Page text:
19 Fassin, Humanitarian Reason, p. 250.

20 Redfield, ‘Bioexpectations’.

21 Bornstein, ‘The impulse of philanthropy’, p. 628.

22 Reid-Henry, S. M. 2014Humanitarianism as liberal diagnostic: humanitarian reason and the political rationalities of the liberal will-to-care’. Transactions of the Institute of British Geographers 39 (3), pp. 418431.

23 Rajak, D. 2011 In Good Company: An Anatomy of Corporate Social Responsibility. Stanford, California: Stanford University Press.

24 Shever, E. 2012 Resources for Reform: Oil and Neoliberalism in Argentina. Palo Alto, California: Stanford University Press . See also Welker, M. 2014 Enacting the Corporation: An American Mining Firm in Post Authoritarian Indonesia. Berkeley, California: University of California Press . Zalik, A. 2004The Niger Delta: “petro violence” and “partnership development”’. Review of African Political Economy 31 (101), pp. 401424 .

25 Cross, J. 2011Detachment as a corporate ethic: materializing CSR in the diamond supply chain’. Focaal 60, pp. 3446 . Gardner, K., Ahmed, Z., Bashir, F. and Rana, M. 2012Elusive partnerships: gas extraction and CSR in Bangladesh’. Resources Policy 37 (2), pp. 168174 .

26 Scott, J. C. 1977 The Moral Economy of the Peasant: Rebellion and Subsistence in Southeast Asia. New Haven, Connecticut: Yale University Press.

27 Garibpur was founded by leaders from Talukpur in the late 1960s who rehoused their servants on nearby khas (government) land. Directly adjacent to the gas field, people from here have become the major supply of casual labour for the construction of the plant, leading to extreme tensions with Talukpur: see Gardner, forthcoming.

28 Gardner, Global Migrants.

29 Ibid.; Gardner, ‘Lives in motion’; Gardner, Discordant Development.

30 Portes, A., Escobar, C. and Radford, A. W. 2007Immigrant transnational organizations and development: a comparative study’. International Migration Review 41 (1), pp. 242281 . Opiniano, J. M. 2005Filipinos doing diaspora philanthropy: the development potential of transnational migration’. Asian and Pacific Migration Journal 14 (1–2), pp. 225241 . Sidel, M. 2008 ‘A decade of research and practice of diaspora philanthropy in the Asia Pacific region: the state of the field’. U Iowa Legal Studies Research Paper (08–09). Johnson, P. D. 2007 Diaspora Philanthropy: Influences, Initiatives, and Issues. Boston, Massachusetts: The Philanthropic Initiative , Inc., and the Global Equity Initiative, Harvard University.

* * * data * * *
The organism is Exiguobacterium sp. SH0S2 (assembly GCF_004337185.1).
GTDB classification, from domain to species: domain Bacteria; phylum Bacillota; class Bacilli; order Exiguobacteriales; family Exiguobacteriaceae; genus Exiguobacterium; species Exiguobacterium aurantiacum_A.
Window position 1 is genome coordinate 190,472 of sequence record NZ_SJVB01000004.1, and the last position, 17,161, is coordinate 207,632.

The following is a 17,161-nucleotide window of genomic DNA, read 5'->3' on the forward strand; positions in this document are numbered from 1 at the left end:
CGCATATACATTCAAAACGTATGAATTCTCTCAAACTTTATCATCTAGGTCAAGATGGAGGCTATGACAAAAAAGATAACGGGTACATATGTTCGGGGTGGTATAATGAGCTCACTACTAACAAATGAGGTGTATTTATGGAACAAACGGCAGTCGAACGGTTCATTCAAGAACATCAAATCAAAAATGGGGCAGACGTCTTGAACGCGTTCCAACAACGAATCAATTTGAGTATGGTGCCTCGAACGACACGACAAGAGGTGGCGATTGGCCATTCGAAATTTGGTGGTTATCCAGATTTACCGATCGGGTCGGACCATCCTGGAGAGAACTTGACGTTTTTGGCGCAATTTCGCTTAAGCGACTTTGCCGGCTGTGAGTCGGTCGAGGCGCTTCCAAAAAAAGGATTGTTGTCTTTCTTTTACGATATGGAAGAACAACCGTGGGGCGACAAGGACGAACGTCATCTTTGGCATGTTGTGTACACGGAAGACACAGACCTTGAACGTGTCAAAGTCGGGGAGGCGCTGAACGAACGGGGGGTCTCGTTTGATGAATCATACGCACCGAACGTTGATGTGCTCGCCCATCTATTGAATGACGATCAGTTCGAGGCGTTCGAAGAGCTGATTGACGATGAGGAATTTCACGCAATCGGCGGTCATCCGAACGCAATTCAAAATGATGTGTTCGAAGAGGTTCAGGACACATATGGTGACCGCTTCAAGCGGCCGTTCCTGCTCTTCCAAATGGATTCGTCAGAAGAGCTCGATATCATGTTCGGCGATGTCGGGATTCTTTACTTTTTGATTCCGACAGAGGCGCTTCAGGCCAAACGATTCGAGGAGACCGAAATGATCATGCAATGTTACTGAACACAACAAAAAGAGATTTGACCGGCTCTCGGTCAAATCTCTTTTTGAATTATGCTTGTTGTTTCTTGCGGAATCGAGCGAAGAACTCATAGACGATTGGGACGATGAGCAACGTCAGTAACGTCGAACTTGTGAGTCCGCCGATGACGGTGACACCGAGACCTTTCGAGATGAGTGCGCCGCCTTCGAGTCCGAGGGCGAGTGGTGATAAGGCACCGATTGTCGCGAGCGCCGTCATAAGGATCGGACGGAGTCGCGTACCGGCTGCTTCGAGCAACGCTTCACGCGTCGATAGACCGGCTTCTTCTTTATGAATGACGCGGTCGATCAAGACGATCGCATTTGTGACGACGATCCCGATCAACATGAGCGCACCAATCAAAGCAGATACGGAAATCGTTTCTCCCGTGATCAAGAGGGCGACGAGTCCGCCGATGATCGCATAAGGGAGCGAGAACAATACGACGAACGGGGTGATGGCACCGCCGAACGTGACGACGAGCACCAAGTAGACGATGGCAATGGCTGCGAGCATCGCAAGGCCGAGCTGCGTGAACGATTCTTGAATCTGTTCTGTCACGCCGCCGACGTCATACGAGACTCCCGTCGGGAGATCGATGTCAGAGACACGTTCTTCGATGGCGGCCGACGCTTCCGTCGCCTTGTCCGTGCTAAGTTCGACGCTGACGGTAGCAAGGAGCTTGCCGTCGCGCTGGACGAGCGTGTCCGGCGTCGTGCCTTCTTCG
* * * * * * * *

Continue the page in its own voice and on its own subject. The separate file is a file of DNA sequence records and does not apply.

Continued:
31 Gardner, Global Migrants.

32 See also Grima, B. 1992. The Performance of Emotion Among Paxtun Women: ‘The Misfortunes which have Befallen Me. (Vol. 17). Austin, Texas: University of Texas Press.

33 See Islamic Aid, ‘How money is spent’: https://www.islamicaid.com/how-money-is-spent/, [accessed 27 November 2017].

34 I did not meet any Londonis who gave to international Muslim charities, since all had their ‘own poor’. This may well be different for younger, British-born Bangladeshis, whom this research did not include.

35 Benthall, ‘Financial worship’. Benthall, J. and Bellion-Jourdan, J. 2003 Charitable Crescent: Politics of Aid in the Muslim World. London: I. B. Tauris.

36 Bornstein, Disquieting Gifts.

37 Cornwall, C. 2010Introductory overview—buzzwords and fuzzword, deconstructing development discourse’ in Cornwall, A. and Eade, D. (eds). Deconstructing Development Discourse: Buzzwords and Fuzzwords. London: Practical Action Publishing, pp. 119 .

38 Chevron. 2008 Bibyana Gas Field, First Anniversary Report, p. 11.

39 Prno, J. and Slocombe, D. Scott. 2012Exploring the origins of “social license to operate” in the mining sector: perspectives from governance and sustainability theories’. Resources Policy 37 (3), pp. 346357 .

40 Mosse, D. 2005 Cultivating Development: An Ethnography of Aid Policy and Practice. London: Pluto Press.

41 For a wider discussion of the centrality of this phrase to development, see Ferguson, J. (2015) Give a Man a Fish: Reflections on the New Politics of Distribution. Durham: Duke University Press.

42 Personal communication from a field officer working for a regional NGO.

43 A scooter rickshaw, run on natural gas.

44 Bibyana Gas Field First Anniversary Report, p. 39.

45 Gardner, Rana, Bashar and Ahmed, ‘Elusive partnerships’. See also Zalik, ‘The Niger Delta’.

46 Chevron Bangladesh Newsletter, Year Y, Issue 2, July 2008.

47 Scherz, C. 2014 Having People, Having Heart: Charity, Sustainable Development, and Problems of Dependence in Central Uganda. Chicago, Illinois: University of Chicago Press .

48 Elyachar, J. 2002. ‘Empowerment money: the World Bank, non-governmental organizations, and the value of culture in Egypt’. Public Culture 14 (3), pp. 493513 . Karim, L. 2011 Microfinance and its Discontents: Women in Debt in Bangladesh. Minneapolis, Minnesota: University of Minnesota Press . Pattenden, J. 2010A neo-liberalism of civil society? Self-help groups and the labouring class poor in rural South India’. Journal of Peasant Studies 37 (3), pp. 485512 .

49 Interview notes, 2010.

50 Bornstein, ‘The impulse of philanthropy’, p. 629.

51 Benthall, ‘Financial worship’.

52 Bornstein, ‘The impulse of philanthropy’.

* The article is based on a three-year research project involving myself and a team of researchers from Jahangirnagar University in Dhaka. Running from 2008–2011, this was funded by the ESRC-DFID to whom I am grateful for their support. Fieldwork involved detailed household case studies conducted in Bibiyana by my colleagues Masud Rana and Fatema Bashir, interviews with local leaders conducted by Zahir Ahmed, and interviews in Dhaka, Bibiyana, and the UK with Chevron officials and transnational villagers, carried out by Zahir Ahmed and myself. This work was supplemented by a series of short visits I made to Bibiyana, an area where I have been conducting fieldwork since 1987.

‘Our Own Poor’: Transnational charity, development gifts, and the politics of suffering in Sylhet and the UK

  • KATY GARDNER (a1)

Metrics

Full text views

Total number of HTML views: 0
Total number of PDF views: 0 *
Loading metrics...

Abstract views

Total abstract views: 0 *
Loading metrics...

* Views captured on Cambridge Core between <date>. This data will be updated every 24 hours.

Usage data cannot currently be displayed